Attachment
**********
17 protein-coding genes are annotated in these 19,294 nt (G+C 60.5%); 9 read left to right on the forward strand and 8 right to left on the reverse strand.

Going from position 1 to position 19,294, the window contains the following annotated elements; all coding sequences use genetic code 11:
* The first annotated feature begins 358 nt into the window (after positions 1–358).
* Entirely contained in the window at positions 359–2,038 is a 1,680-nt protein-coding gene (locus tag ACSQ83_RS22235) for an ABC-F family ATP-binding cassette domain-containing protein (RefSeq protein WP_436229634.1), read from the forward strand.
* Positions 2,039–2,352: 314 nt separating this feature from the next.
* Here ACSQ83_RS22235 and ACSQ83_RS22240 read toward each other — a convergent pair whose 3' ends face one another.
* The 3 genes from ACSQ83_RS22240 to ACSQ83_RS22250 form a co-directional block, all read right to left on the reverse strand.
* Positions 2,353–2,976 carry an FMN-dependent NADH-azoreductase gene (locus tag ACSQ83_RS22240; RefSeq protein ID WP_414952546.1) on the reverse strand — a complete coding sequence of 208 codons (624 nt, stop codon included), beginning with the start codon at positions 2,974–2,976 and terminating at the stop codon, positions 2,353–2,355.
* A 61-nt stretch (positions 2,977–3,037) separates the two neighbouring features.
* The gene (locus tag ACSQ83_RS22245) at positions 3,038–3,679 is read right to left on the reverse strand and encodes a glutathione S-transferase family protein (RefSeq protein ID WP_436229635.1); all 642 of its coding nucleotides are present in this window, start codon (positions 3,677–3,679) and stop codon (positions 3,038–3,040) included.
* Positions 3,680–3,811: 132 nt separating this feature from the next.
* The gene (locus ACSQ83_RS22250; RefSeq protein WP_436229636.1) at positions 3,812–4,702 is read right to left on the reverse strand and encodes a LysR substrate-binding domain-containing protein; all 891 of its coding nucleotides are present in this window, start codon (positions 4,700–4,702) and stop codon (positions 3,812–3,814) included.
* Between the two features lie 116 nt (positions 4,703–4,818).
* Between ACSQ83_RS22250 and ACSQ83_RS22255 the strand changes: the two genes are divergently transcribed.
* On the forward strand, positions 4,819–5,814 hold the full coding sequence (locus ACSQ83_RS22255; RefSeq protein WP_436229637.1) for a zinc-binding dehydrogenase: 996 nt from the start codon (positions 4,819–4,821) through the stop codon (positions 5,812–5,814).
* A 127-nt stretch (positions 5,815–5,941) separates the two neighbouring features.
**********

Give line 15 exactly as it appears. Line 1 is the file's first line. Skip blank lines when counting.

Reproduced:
* On the forward strand, positions 4,819–5,814 hold the full coding sequence (locus ACSQ83_RS22255; RefSeq protein WP_436229637.1) for a zinc-binding dehydrogenase: 996 nt from the start codon (positions 4,819–4,821) through the stop codon (positions 5,812–5,814).